Really, the only other bad thing I could say is that while it was fun, and I was engaged, it never truly hit me anywhere emotionally. TFA has the feels. TLJ, as problematic as it is for many reasons, has a strong emotional story. Rogue One manages to build something between Cassian and Jyn that makes you feel for them-- they have drive. Solo was a great ride, but there was nothing ever for me ultimately really care about. At the end of the day, Han's goals were selfish and materialistic. The worst that could happen to him in this movie is that he could die (which we know won't happen) get his heart broken (which happens early on and we know it won't change) and he'd lose out on a payday. While I get the respect paid to the fact that he needs to stay a scoundrel until the end of ANH, without an emotional core to Han, I didn't CARE as much as they wanted me too.. but at least it was fun!
Yeah, I've got a bit more of a problem with that. If the movie had any implied purpose at all, it was to illuminate the character of Han. He really doesn't need it, but it could work. Unfortunately, there's absolutely nothing in this movie that makes me understand Han better as a character. Heck, it makes me understand him less.
At the very least, set up why Han would be so reluctant to help the Rebels in ANH. Hate to bring of the novels, but the Han Solo Trilogy did this a lot better. Han got roped into helping his love interest on a job for the Rebellion and got royally screwed over by them. The love interest leaves him (to later go off and die helping to steal the Death Star plans), he and his friends don't get the money they were promised because it was going for a higher purpose, and Han's reputation in the smuggling community (including Lando who was among the swindled) was wrecked, forcing him to work for Jabba.
So, Han's justifiably of the mind of "Screw these Rebels and their high-minded hypocritical bull****" when dealing with Leia.
Say what you will about the book's quality. That synopsis alone does a much better job of setting Han up for ANH than Han happily helping Rebels before and it turning out just peachy. I mean, he lost his ex-girlfriend, but he barely even reacted to that. He didn't get the money, but it was because he's just that nice of a guy and donated it. It didn't even take much persuading and it's not like there was doom happening if he didn't help these people. Han is just an altruistic person.
How do you square that with the Han that happily took his reward money from the Rebels in ANH and was all prepared to leave even though the stakes were a crapload higher? This movie brings up more questions than it does answers, because the Han at the end of Solo would have gone all-in in helping the Rebellion without much prompting. Some girl takes off her helmet, gives a very broad sob story, and he's in. Let's just take down a crime syndicate. He showed more reluctance to help in TFA for goodness sake.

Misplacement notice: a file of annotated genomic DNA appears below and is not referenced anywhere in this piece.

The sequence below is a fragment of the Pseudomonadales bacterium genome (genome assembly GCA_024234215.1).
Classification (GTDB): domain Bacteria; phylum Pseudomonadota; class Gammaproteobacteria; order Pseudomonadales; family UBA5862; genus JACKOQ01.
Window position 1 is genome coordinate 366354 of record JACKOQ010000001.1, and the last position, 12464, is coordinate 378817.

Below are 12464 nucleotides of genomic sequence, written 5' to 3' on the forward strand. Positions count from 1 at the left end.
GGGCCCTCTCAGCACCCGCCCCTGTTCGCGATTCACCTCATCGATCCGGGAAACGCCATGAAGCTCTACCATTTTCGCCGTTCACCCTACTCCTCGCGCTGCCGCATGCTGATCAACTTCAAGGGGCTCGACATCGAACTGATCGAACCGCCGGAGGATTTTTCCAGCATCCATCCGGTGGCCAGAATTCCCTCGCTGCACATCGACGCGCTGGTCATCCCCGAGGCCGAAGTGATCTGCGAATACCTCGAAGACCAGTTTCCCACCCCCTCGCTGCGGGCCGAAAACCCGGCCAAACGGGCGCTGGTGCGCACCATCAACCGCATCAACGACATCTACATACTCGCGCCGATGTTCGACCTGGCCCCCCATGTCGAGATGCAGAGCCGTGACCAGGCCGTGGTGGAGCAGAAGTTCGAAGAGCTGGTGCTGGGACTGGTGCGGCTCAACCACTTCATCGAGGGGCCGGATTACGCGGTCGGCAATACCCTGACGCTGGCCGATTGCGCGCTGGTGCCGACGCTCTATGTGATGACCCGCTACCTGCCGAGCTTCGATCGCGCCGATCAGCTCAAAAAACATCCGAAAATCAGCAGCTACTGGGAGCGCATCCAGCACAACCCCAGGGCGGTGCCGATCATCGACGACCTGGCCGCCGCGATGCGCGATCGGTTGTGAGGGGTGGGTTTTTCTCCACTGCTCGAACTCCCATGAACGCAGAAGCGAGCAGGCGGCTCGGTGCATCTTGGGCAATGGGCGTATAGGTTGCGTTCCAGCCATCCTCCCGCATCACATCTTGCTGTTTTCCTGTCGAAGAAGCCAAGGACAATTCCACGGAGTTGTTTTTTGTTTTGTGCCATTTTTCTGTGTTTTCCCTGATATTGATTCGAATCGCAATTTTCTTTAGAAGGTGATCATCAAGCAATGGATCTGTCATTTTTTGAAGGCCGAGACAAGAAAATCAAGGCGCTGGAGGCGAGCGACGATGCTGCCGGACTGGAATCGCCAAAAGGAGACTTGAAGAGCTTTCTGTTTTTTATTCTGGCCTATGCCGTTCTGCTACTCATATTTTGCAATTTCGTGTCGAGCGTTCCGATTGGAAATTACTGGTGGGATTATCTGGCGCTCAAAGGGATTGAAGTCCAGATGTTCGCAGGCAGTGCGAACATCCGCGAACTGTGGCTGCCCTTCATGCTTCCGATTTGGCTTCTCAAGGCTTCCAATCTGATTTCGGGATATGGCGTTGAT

And, again, we're denied Han even getting burned for rescuing Chewbacca.
So now we have to make up our own idea of what happened between the movies to make Han the way he was when we first met him in the cantina scene and kick off his major character arc for the entire Trilogy.
That's just one aspect. I understand that it's a basic movie at heart. I'm fine with that. But there's no real exploration going on here. Nothing about Qi'ra tells me much about his relationship with Leia. What's the twisted nature of Lando's relationship with Han that puts him on both sides with the guy? Setting these things up really wouldn't have been all that difficult, but for whatever reason, they just ignored what would be the only real purpose in the exercise.
I don't get it.
-Han. Recasting for a younger version of a known character has been practiced for decades. Be it for a prequel, or a flashback, and yet for some reason, people seemed to just absolutely lose their minds over Alden being cast as a young Han. I think they either just WANTED to be mad, or they think that Ingruber dude being able to do a great impression means he can carry a movie. Looking at Alden, I buy him as a young Harrison Ford more than I do River Phoenix. He got the mannerisms down, he looked the part, he was fine. Was he the best actor OMG ever, no-- but I wouldn't expect that in a SW movie. I never questioned him as Han.
Pretty much agree on that. He was fine, especially when it came to the goofy charm of early-Han that sometimes get forgotten by fans.
-Lando-- because come on. He was perfect.
You knew he was going to be, and nothing in there contradicted it. Easily the best casting job of the Disney era.
One, because it was always a Dune eastern egg, and two, because I assume spice is basically drugs
Fair enough I suppose. Though, I will add an extra ding to the movie for not having the balls to portray Han in a negative light at all.
I hope every fanbro crybaby that thinks that the new SW have a political agenda gets their dainty feelings hurt, and walks away from fandom. We dont need them and theyre poopheads.
It'd be easier to ignore them if their complaints weren't legit some of the most problematic aspects of the the movies. Holdo and Canto Bight were not well thought-out or executed. Rey's power level remains problematical.
L3 is never wreck whole sections of the movie bad, and amusing enough at her most bat**** crazy. She's not going to age well though, that's for sure.
Kinda odd to see Lando running out to hold her as she died though. That was the one bit where I thought Lando was out of character.